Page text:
Soft Skills That Will Make You Stand Out as a Candidate

In this edition of our IBM recruiter series, Lou Atkinson, a Recruitment Partner in IBM, shares his top tips to help candidates develop soft skills that will make them stand out.

By Lou Atkinson

Which doctor would you prefer — The one who’s pleasant, has a soft bedside manner, takes his or her time to answer your questions thoroughly and gives you hope? OR the robotic, text book answering doctor who treats you like a number within the masses? Both doctors are qualified to treat your condition, but only one can make you feel comfortable, treat you like an individual and make you want to visit them again in the future.

You and your career are no different! In today’s day and age, big companies like IBM are no longer looking for just the skills. They are also looking to assess your present level of communication and interpersonal skills to help their organization in multiple areas.
Technical skills are the first thing seen and may open the employment door, but it’s your soft skills or people skills that may seal your fate. What are soft skills? They are the intangibles not often seen on your resume. Things such as your communication style, the way you present yourself professionally, your attitude, your work ethic, your emotional intelligence and a whole host of other personal attributes critical for career and company success.

So the question is: How can you articulate these soft skills while interviewing and how do you show that you’re not just a number or skill? There are many ways of doing so, but here at IBM, we look for the following as examples:

Creative Problem Solving – Shows curiosity and an open mind to new ideas and concepts. Generates imaginative ideas and innovative solutions. Spots and fills gaps. *Give answers to situations without unrelated information to cloud your answer.

Adaptability – Comfort with fast-moving, changing environments. Views complexity and ambiguity as a challenge. Adapts rapidly to changed circumstances.
*Articulate statements and show examples of such adaptability.

Customer Insight – Understands client opportunities and real needs. Builds relationship with clients. Finds ways to exceed client expectations.
*Do you or did you know your client’s needs? Give examples.

Career Aspiration / Motivation / Drive to Achieve – Demonstrates knowledge of IBM and has a realistic view of what working for IBM involves. Shows genuine interest and enthusiasm for “delivery-based” consulting.
*What motivates you? What are your aspirations and why?

Taking Ownership – Takes reasonable risks to move the business forward and do the right thing. Displays a strong sense of ownership.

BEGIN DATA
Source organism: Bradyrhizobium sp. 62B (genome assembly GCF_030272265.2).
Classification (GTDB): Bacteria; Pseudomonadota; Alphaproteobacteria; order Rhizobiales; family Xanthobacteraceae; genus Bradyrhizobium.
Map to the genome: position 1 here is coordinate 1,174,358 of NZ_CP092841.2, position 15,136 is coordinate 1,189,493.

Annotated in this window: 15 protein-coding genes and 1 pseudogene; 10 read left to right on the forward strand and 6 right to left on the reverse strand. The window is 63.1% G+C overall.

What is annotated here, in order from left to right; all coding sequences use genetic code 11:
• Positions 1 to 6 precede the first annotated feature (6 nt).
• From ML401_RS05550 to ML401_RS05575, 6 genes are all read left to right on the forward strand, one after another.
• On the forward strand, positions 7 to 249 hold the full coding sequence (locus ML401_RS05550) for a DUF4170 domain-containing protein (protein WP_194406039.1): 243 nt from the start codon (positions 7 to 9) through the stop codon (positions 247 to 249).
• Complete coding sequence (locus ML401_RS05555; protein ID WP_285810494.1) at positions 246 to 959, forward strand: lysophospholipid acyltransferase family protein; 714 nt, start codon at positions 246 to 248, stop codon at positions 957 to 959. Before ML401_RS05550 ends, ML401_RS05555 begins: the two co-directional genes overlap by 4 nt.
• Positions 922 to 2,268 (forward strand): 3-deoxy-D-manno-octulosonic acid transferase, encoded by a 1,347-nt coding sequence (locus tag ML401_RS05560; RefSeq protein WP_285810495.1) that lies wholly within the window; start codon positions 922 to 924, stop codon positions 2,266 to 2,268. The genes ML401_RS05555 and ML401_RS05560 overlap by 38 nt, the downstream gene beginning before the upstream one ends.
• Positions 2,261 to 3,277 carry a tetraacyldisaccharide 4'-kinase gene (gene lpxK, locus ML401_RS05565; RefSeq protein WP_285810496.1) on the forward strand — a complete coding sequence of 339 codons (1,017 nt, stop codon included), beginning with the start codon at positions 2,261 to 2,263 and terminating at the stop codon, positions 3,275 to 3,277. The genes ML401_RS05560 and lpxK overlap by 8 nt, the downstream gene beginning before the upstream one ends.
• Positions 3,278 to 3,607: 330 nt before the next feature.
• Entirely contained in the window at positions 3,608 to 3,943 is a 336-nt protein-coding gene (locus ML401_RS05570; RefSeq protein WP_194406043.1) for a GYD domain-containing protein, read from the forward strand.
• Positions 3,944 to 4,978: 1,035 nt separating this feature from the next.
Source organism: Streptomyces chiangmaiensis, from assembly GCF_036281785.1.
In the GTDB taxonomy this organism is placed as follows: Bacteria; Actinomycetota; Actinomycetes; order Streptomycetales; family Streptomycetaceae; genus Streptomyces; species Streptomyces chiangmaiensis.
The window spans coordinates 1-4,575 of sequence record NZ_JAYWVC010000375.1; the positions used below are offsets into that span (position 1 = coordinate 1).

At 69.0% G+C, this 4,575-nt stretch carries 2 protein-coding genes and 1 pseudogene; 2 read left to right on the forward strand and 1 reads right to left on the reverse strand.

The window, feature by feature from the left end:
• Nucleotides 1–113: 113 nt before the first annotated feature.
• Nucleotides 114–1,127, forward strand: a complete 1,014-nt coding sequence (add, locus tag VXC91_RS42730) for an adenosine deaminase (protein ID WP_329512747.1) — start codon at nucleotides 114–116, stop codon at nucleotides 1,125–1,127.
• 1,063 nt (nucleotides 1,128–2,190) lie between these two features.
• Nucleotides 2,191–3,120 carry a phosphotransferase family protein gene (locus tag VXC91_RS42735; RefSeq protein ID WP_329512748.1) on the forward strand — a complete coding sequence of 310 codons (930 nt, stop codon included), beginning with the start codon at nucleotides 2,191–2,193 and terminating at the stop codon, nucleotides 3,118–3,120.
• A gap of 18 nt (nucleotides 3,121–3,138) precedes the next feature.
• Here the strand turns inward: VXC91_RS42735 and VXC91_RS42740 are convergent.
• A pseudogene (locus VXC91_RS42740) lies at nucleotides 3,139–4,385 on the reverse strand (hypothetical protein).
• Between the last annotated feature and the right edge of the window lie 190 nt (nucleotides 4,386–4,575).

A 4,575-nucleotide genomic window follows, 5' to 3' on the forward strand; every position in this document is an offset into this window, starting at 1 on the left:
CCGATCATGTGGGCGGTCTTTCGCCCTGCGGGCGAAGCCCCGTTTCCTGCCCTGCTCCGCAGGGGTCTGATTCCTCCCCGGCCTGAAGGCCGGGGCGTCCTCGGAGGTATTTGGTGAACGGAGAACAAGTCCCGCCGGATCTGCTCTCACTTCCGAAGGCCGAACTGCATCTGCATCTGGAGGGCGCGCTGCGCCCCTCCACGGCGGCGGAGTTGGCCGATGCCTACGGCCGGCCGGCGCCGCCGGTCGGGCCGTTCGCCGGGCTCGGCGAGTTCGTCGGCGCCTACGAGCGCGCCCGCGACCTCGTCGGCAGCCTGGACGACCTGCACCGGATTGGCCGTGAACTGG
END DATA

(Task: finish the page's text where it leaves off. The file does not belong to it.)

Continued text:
*How have you taken ownership? Give examples.

Teamwork / Collaboration – Works cooperatively toward shared values and common goals to enhance team performance. Builds open and positive relationships. Promotes non-hierarchical working relationships.
*Have you collaborated? Are you a team player? How so?

Leadership – Ability to recognize and inspire colleagues, provide clear direction and influence others.
*Are you a leader or a follower? What have you done to take charge without being asked?

Actions — What have you done currently and in the past and why is it relevant?
*Make sure you included the task or role that you had performed.

Results – How did you make a difference? Did you save money? Was the customer satisfied? Did you make it more efficient? What did you learn?
*Be reflective on your past performance and be willing to make changes based on prior results.

Lou has been with IBM for 12 years. Prior to joining IBM, Lou worked with leading multinational corporations as Recruiting Program Manager, Account Manager and Recruitment Partner. He currently holds a Recruitment Partner role within IBM Sales & Delivery for the Cloud and Analytics spaces. Lou has been working in the Talent Acquisition area for 20 years and he is proud to say he will never look back!

Stay tuned for more blogs on our recruiter series and drop a comment below if you have any questions.

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6 thoughts

  1. Thank you for the question Andrew. What I meant in regards to “realistic” was a couple of things. Being true to ones heart and knowing what you would like to do within IBM, how you see yourself, where you see yourself and in what capacity, as well as future goals and aspirations.

    You are correct by saying its by a case by case basis Andrew, but the best way to start would be to go to, search for open positions, find one you feel you’re a fit for, apply and then research as much as one can on that type of role within IBM. That could be done through Blogs, Googling, Journals and itself.

  2. Question for Lou or any member of the IBM recruiting team. I’m curious what was meant by “a realistic view of what working for IBM involves.” I’m guessing this is case by case and role by role, but if we are talking about researching opportunities at IBM before an interview, what would be the best way to start?

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